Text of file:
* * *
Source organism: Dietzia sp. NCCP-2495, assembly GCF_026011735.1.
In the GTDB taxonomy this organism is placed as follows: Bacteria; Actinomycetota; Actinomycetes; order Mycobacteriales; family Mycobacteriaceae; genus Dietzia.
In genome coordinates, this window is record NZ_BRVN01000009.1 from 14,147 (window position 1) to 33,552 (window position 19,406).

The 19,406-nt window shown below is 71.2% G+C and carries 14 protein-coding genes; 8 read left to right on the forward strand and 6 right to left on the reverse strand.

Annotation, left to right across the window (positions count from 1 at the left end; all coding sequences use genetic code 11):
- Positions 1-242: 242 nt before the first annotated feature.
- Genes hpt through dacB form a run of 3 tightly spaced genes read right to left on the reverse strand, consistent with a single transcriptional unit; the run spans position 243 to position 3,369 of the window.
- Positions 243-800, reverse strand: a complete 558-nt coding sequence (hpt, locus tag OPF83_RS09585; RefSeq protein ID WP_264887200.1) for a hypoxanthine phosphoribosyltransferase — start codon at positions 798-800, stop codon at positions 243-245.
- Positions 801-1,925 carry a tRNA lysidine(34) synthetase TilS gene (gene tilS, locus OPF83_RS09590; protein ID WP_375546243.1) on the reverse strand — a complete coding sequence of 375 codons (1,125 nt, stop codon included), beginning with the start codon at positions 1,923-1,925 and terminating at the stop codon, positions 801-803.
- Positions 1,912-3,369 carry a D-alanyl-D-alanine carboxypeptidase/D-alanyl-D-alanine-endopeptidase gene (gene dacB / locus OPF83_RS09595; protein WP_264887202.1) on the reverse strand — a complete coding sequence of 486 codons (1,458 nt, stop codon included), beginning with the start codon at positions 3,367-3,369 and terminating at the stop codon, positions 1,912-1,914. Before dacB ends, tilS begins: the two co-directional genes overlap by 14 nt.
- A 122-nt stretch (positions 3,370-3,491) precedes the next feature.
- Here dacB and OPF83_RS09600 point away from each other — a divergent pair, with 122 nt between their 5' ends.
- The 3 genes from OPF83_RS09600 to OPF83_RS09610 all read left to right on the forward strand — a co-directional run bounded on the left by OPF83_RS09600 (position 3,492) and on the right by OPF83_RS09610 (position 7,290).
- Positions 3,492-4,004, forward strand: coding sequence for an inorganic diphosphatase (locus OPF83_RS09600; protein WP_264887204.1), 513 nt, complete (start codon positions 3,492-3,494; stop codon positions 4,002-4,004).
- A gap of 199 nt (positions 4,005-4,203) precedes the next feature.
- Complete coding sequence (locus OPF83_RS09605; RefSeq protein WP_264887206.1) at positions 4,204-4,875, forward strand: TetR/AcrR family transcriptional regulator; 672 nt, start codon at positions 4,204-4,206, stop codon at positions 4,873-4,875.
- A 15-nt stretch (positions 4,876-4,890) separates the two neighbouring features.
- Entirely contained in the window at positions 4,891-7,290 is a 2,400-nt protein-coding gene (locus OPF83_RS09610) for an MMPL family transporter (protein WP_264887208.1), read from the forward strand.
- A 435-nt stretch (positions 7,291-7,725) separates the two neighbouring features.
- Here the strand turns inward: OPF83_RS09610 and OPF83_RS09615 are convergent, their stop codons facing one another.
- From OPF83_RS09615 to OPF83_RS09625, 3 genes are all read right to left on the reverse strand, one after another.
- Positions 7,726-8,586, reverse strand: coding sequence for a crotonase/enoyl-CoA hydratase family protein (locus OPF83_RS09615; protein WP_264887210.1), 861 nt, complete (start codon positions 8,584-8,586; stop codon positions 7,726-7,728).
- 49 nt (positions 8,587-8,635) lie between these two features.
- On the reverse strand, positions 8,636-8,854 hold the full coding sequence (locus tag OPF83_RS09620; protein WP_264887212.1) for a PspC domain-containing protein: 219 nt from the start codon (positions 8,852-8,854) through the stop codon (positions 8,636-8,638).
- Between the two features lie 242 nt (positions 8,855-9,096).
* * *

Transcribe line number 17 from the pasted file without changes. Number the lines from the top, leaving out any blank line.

- A 15-nt stretch (positions 4,876-4,890) separates the two neighbouring features.